The festival also held an importance for newlywed couples. Traditionally, they would worship the celestial couple for the last time and bid farewell to them. The celebration was a symbol for a happy marriage and showed that the married woman was treasured by her new family. During this celebration single and newly wed woman make offerings to the couple. usually fruit, flowers, tea and face powder. The face powder would be divided at the end of the festival, half would be thrown onto the roof (??) and the other half would be divided between the young women. It’s believed that the women bond in beauty with Zhinü.
On this day, the Chinese gaze to the sky to look for Vega and Altair shining in the Milky Way, while a third star forms a symbolic bridge between the two stars. It was said that if it rains on this day that it was caused by a river sweeping away the magpie bridge or that the rain is the tears of the separated couple. Based on the legend of a flock of magpies forming a bridge to reunite the couple, a pair of magpies came to symbolize conjugal happiness and faithfulness.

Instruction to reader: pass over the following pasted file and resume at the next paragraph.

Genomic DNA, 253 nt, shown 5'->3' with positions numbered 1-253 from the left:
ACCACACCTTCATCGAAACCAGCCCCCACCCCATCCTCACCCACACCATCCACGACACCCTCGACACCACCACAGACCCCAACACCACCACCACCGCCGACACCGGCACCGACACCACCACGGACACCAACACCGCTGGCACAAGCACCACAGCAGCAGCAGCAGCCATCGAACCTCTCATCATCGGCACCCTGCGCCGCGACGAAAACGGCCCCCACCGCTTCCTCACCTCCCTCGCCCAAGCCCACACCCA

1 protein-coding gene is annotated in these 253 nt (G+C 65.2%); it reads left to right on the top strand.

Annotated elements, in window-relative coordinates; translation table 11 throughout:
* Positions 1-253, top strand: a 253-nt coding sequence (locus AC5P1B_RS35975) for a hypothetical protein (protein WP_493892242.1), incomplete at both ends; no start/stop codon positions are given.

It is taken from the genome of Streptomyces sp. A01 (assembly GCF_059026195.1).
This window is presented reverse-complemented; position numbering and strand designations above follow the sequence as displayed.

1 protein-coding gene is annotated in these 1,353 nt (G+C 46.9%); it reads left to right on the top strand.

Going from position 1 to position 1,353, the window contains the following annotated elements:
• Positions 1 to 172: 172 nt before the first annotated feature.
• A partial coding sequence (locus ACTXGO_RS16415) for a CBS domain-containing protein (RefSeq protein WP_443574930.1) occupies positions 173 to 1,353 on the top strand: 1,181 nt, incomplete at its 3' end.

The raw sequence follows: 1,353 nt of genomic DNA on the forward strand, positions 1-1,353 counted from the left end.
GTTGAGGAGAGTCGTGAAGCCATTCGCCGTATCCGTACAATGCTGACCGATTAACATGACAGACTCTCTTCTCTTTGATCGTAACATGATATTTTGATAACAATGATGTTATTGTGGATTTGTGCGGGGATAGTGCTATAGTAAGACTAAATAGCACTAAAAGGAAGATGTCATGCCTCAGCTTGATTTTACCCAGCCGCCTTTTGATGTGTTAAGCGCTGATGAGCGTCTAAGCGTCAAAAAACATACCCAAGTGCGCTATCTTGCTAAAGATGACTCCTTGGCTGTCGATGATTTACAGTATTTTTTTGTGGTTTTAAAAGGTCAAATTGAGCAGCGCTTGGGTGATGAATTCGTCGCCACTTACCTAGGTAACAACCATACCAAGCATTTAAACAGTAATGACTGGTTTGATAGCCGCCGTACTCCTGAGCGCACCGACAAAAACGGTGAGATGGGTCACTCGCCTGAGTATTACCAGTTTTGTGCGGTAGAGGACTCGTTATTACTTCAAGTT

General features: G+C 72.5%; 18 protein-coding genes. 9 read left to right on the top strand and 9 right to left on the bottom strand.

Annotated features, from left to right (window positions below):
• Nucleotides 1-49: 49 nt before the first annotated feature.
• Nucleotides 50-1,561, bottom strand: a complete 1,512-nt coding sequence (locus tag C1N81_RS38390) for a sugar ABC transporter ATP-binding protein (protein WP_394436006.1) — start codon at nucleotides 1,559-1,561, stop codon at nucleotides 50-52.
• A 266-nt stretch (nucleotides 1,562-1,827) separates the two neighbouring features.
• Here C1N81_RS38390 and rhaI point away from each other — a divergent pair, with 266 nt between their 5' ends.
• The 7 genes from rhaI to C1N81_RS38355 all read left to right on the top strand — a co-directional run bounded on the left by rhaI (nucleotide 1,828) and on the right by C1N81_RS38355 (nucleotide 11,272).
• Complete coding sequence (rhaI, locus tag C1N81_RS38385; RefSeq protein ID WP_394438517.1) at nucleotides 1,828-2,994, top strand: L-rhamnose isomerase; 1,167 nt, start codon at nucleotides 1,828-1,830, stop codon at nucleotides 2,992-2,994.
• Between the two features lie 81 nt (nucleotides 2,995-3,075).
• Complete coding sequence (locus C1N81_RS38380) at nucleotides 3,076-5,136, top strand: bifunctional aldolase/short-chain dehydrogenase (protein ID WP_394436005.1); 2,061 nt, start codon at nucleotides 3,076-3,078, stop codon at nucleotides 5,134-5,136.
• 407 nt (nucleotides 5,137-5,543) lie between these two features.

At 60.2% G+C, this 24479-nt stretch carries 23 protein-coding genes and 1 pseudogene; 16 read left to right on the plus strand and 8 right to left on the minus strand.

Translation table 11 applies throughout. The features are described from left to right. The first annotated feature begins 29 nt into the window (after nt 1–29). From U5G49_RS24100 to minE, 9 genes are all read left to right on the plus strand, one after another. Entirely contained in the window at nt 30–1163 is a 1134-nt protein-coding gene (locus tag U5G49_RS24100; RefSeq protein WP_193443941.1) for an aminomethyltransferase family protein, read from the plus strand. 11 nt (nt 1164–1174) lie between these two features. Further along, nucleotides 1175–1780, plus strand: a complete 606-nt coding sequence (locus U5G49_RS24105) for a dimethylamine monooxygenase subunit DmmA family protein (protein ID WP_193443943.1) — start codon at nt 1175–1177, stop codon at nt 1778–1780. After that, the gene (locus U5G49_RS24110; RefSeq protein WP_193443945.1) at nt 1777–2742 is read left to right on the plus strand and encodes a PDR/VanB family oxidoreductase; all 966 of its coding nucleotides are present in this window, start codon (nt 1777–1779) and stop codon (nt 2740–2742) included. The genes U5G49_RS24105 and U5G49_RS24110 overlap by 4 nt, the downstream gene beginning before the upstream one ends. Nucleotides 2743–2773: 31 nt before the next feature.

Children also pay homage to Oxen by picking wild flowers and decorating the horns to remember the ox that died for Niulang.
These days however, many young couples celebrate Qixi in the same way as the western world does, by going on romantic dates and showering each other with love and affection.
Another festival named as Valentine’s day
On the last day of the Chinese New Year week the Chinese hold a Lantern Festival.